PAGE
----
Back to music theory. I think it's a great example of an imperfect analytical tool. We seek to describe, classify, reproduce, evaluate an art form that is subjective. We derive rules from existing works. We struggle to adapt those rules to some new style, that is undeniably music, yet doesn't fit our existing models. A significant subset of musicians know these rules (guidelines?) on a purely intuitive level, and in some cases, intentionally avoid knowing anything about them at all. Imagine if mathematics worked like that!

I'm sure there are other fields with similar characteristics; perhaps the study of paintings? I probably shouldn't display my ignorance of that field. But I think the mental gymnastics that we must perform to understand the tangled ball of rules, guidelines and exceptions that we've invented is a useful way of thinking. Humans are messy. Many (most) subjects are less formal, logical, even rational than something like maths. We need to know how to make sense of them, and I think the thinking cultivated by well taught music theory can be applied to these other areas.

That seems very philosophical. Possibly bad philosophy. As may be evident, this is also not an area I have much training in. But I decided to post this anyway. Feel free to disagree completely in the comments. I like learning new things.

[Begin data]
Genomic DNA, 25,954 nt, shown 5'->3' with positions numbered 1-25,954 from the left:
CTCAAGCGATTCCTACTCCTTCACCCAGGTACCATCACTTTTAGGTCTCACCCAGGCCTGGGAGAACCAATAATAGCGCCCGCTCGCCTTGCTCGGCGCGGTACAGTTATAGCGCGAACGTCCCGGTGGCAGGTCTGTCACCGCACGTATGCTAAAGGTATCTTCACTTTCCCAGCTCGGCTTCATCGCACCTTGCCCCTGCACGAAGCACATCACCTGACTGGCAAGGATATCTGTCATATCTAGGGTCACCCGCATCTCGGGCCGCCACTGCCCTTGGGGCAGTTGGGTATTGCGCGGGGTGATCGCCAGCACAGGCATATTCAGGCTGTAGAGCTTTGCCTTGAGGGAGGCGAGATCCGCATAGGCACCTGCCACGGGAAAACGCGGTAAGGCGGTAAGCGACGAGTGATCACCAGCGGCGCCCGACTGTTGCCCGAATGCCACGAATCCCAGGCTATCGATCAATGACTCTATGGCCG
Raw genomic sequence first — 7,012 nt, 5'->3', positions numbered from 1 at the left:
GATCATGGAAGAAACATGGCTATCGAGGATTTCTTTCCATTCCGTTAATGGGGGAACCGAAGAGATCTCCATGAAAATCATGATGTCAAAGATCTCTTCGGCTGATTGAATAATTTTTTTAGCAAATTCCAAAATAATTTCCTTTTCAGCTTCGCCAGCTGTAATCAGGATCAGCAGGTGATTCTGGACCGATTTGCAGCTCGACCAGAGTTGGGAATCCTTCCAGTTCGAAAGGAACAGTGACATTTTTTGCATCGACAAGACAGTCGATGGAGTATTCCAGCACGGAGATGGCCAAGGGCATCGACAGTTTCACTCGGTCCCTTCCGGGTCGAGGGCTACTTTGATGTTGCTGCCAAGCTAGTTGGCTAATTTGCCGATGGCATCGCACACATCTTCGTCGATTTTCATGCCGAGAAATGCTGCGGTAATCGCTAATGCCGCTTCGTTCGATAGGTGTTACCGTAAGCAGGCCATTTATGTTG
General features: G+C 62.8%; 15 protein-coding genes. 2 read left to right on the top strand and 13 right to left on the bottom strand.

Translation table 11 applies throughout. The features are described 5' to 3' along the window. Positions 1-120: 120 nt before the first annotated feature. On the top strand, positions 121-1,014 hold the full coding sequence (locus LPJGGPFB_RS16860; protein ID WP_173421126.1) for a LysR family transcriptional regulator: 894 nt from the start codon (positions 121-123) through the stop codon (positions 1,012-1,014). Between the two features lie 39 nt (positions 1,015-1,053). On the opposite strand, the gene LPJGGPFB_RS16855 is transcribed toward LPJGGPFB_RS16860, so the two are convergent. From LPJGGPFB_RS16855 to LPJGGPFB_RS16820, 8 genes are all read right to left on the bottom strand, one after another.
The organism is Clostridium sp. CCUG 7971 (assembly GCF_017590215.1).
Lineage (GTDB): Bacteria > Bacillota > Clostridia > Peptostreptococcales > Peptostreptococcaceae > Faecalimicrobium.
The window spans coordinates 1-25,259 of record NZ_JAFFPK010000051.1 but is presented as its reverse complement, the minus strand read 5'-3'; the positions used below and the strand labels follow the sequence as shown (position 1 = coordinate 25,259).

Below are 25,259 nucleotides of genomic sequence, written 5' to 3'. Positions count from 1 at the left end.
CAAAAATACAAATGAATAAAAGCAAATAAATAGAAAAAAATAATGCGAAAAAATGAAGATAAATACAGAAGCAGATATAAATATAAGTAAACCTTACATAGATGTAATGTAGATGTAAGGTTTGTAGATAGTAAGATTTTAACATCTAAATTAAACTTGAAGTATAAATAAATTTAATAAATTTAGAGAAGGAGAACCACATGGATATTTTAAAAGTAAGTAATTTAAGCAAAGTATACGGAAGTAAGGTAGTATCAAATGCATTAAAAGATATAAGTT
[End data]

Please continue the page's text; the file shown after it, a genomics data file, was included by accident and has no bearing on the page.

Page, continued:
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Music is forever intertwined with physics and mathematics. The sound that an instrument produces emanates with a wave that can be described by its frequency. Studying frequencies can reveal how certain groups of notes sound better together. When you look at the diagram of a sound wave, and plot another sound wave on top of it (because they are being played together), the resulting amplitudes reveal a single wave. The shape of the resulting wave will indicate evidence as to whether it sounds pleasing or not.

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Music theory can be used in programming/computers, mathematics, pattern recognition and literacy (grammar/language acquisition as well!)

now of course MT isn't rule rigid or strict but are guidelines instead.

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I think music theory has some overlap with language study (syntax, grammar, poetry) and I personally find those similarities interesting. There are other mathematical comparisons: sets, proportions, symmetries, etc. A computer programmer friend looked at my harmony flow chart and said it was a 'finite state automaton.' I think there are many ways music theory can be appreciated as a system of thought beyond its immediate application to music.

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Many years ago, when I worked for a computer company, we always liked music majors as programmers. Writing a complicated program or even designing a processor is a lot like composing a piece of music; one has to make a large numbers of parts work together in an synchronized manner.

Knowing a bit about music theory dos make listening more enjoyable. One simply sees more deeply into a piece. (It doesn't interfere with enjoyment; knowledge is generally additive.)